5th August 2008
The Suzuka 8 Hour race is the one the Japanese factories have to win, so you can’t move for the latest in two wheeled high-performance exotica. Martin Gelder got distracted by some old Kawasakis and some more recent big singles...
The Suzuka 8 Hour race is a huge event. Enormous. Away from the racing and the girls in bikinis, one of the main attractions is the Japanese equivalent to the Avenue of Clubs, and two particular displays caught my eye. No, we’re not going back to the girls in Bikinis.
The Japanese are never ones for doing things by halves (you’ve all seen that “Endurance” game show, right?) and when they start tinkering with old UJMs (Universal Japanese Motorcycles) it quickly gets out of hand.
This Honda CB750 looked fairly standard, until you notice the beefy swinging arm and the flat-slide carbs, and start to look closer...
But that was just the start. This Kawasaki Z1B had been turned up to 11, managing to keep the basic look of the original while being given the full “bolt on” treatment.
More flat slide carbs, along with stunning titanium exhaust pipes.
This GPz900R looked fairly standard at first glance, but then you notice the frame bracing, the Ohlins USD forks and radial brake calipers, yet another set of flatslide carbs, and so on.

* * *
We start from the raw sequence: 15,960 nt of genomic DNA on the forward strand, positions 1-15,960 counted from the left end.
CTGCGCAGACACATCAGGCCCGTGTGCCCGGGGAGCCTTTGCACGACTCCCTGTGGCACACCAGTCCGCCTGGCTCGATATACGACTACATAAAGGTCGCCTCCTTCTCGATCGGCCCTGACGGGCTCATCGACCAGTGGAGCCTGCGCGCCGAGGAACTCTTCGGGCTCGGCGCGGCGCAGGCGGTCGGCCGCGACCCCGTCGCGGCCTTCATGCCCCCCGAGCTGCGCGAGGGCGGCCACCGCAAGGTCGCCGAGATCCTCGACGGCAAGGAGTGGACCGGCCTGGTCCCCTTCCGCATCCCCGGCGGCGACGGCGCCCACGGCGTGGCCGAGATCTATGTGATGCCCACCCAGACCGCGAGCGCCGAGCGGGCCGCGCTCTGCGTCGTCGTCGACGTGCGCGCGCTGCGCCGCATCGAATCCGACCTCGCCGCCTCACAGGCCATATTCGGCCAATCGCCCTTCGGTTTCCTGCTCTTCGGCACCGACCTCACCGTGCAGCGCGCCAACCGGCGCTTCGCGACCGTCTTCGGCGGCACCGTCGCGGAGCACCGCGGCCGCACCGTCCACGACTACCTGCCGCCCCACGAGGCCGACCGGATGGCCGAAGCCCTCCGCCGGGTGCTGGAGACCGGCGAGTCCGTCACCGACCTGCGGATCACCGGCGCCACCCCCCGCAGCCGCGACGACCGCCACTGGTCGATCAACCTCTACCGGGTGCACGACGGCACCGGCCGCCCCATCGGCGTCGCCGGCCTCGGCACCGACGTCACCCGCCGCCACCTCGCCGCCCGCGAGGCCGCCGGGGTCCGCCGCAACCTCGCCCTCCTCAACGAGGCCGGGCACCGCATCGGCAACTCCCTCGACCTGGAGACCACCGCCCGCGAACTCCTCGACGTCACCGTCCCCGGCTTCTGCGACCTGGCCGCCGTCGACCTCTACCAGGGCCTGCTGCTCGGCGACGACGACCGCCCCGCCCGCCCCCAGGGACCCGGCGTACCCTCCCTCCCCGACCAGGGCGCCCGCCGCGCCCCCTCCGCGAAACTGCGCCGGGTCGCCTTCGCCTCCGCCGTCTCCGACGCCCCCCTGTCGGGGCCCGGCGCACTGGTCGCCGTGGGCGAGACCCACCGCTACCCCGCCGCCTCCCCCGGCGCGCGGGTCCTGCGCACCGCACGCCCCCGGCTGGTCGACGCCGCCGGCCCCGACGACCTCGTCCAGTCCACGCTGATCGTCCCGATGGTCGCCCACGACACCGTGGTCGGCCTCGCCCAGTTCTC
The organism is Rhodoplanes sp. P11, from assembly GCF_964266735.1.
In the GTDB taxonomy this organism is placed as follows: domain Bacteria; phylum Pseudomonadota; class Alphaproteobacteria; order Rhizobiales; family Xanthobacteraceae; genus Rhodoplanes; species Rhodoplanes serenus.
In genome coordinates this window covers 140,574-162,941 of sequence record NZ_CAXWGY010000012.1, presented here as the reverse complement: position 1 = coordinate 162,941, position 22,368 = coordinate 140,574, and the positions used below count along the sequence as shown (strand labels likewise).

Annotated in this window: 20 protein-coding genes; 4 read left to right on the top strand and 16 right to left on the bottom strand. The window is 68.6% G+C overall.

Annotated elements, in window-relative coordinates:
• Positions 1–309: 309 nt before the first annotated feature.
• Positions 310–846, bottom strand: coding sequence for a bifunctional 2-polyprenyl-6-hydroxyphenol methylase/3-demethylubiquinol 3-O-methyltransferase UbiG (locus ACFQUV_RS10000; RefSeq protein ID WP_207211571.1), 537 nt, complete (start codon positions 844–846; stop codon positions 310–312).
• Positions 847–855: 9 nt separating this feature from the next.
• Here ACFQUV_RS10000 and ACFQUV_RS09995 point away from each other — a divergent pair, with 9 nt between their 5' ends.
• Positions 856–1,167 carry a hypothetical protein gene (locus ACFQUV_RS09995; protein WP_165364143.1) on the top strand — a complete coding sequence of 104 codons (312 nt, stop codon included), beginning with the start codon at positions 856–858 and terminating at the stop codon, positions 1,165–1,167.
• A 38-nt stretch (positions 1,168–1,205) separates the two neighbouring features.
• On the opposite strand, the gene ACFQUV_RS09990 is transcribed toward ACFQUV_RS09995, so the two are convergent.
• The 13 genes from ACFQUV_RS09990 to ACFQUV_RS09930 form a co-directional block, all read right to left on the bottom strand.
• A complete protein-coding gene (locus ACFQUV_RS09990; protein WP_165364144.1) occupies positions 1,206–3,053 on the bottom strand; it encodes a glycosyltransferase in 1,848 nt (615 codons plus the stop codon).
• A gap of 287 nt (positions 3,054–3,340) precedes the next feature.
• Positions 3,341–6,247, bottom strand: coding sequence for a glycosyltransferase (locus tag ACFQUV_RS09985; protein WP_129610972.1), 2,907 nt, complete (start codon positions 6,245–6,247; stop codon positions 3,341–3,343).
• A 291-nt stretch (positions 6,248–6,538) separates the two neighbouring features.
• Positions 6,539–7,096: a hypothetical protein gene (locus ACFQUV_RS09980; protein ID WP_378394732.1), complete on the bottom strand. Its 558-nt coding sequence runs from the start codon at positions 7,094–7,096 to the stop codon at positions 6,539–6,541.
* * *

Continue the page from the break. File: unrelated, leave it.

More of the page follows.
It wasn't all big four cylinder bruisers from the eighties. This ultra-slim and stripped down single was the other attention grabber in the main display. It is – apparently – an SR400 Sports M1 Road-Bomber Replica.
Based on Yamaha's SR400 (the home-market version of the SR500 imported into the UK in the eighties), there was a road version and a track version on show. The road version is the one pictured.
The track bike apparently weighed in at 126kg and made a fairly gentle 30bhp from it's 500cc motor. The road bike has a standard 400cc engine with slightly less power.2008 Yamaha SR400
Although the SR500 is no longer available, the SR400 is still a current model available from Yamaha in Japan. 398cc two valve overhead-cam engine, 27bhp at 7,000rpm, 152kg, and yours for 486,150 Yen or about £2,300. Bargain.
As with bike shows in Britain, quite often the bikes that are not in the main show are just as interesting as the polished and primped examples lined up in the official display.Suzuki Grasstracker Big Boy
This yellow flat-track style Suzuki single was parked up at the back of the pitlane area. It's a “Grasstracker Big Boy”, similar to the GN250 imported into Europe, and seems to be a current Suzuki model.
Further down the same rank was this understated Suzuki Katana 1000, with the regulation titanium exhaust and Keihin flat-slides.
And then there was the Magni Guzzi that passed us on the trip from the airport to the circuit, or the ex-Freddie Spencer NSR500 and Mister Donut RVF750 tucked away in a quiet pit garage, or the countless highly tuned minibikes ripping round the paddock...
Japan is half a world away; at times it feels like a different planet. Ten minutes of arm-waving sign-language with the people who rode these bikes had me realising that we're the same the world over. Now I just can't decide if my next bike should be a big bad four from the early eighties, or a nimble stripped-down street single...
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